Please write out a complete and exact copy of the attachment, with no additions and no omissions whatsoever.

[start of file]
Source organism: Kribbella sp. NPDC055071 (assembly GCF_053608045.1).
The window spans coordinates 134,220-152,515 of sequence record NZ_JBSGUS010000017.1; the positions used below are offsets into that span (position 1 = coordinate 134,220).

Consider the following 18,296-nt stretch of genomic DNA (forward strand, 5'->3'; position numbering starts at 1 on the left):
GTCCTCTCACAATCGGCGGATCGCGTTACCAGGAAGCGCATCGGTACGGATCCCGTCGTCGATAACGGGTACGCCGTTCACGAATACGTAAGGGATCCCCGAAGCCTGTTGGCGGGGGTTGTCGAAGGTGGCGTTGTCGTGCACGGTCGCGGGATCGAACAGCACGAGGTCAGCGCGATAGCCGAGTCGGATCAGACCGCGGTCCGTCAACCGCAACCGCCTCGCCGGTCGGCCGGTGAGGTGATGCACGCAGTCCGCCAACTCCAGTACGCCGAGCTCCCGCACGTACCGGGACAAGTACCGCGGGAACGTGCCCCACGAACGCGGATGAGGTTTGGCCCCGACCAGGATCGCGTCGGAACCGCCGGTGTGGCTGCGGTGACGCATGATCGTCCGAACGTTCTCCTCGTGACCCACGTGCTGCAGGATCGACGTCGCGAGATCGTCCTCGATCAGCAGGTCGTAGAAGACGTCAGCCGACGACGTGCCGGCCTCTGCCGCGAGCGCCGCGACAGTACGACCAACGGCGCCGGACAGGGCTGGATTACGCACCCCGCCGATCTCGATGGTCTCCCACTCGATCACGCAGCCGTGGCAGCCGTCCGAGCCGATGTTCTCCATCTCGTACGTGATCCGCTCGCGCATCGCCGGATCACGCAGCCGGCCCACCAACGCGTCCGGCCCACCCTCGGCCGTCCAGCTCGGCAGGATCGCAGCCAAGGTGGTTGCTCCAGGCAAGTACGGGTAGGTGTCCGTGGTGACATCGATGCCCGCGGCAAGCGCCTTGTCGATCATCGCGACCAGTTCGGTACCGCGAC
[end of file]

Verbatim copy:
Source organism: Kribbella sp. NPDC055071 (assembly GCF_053608045.1).
The window spans coordinates 134,220-152,515 of sequence record NZ_JBSGUS010000017.1; the positions used below are offsets into that span (position 1 = coordinate 134,220).

Consider the following 18,296-nt stretch of genomic DNA (forward strand, 5'->3'; position numbering starts at 1 on the left):
GTCCTCTCACAATCGGCGGATCGCGTTACCAGGAAGCGCATCGGTACGGATCCCGTCGTCGATAACGGGTACGCCGTTCACGAATACGTAAGGGATCCCCGAAGCCTGTTGGCGGGGGTTGTCGAAGGTGGCGTTGTCGTGCACGGTCGCGGGATCGAACAGCACGAGGTCAGCGCGATAGCCGAGTCGGATCAGACCGCGGTCCGTCAACCGCAACCGCCTCGCCGGTCGGCCGGTGAGGTGATGCACGCAGTCCGCCAACTCCAGTACGCCGAGCTCCCGCACGTACCGGGACAAGTACCGCGGGAACGTGCCCCACGAACGCGGATGAGGTTTGGCCCCGACCAGGATCGCGTCGGAACCGCCGGTGTGGCTGCGGTGACGCATGATCGTCCGAACGTTCTCCTCGTGACCCACGTGCTGCAGGATCGACGTCGCGAGATCGTCCTCGATCAGCAGGTCGTAGAAGACGTCAGCCGACGACGTGCCGGCCTCTGCCGCGAGCGCCGCGACAGTACGACCAACGGCGCCGGACAGGGCTGGATTACGCACCCCGCCGATCTCGATGGTCTCCCACTCGATCACGCAGCCGTGGCAGCCGTCCGAGCCGATGTTCTCCATCTCGTACGTGATCCGCTCGCGCATCGCCGGATCACGCAGCCGGCCCACCAACGCGTCCGGCCCACCCTCGGCCGTCCAGCTCGGCAGGATCGCAGCCAAGGTGGTTGCTCCAGGCAAGTACGGGTAGGTGTCCGTGGTGACATCGATGCCCGCGGCAAGCGCCTTGTCGATCATCGCGACCAGTTCGGTACCGCGAC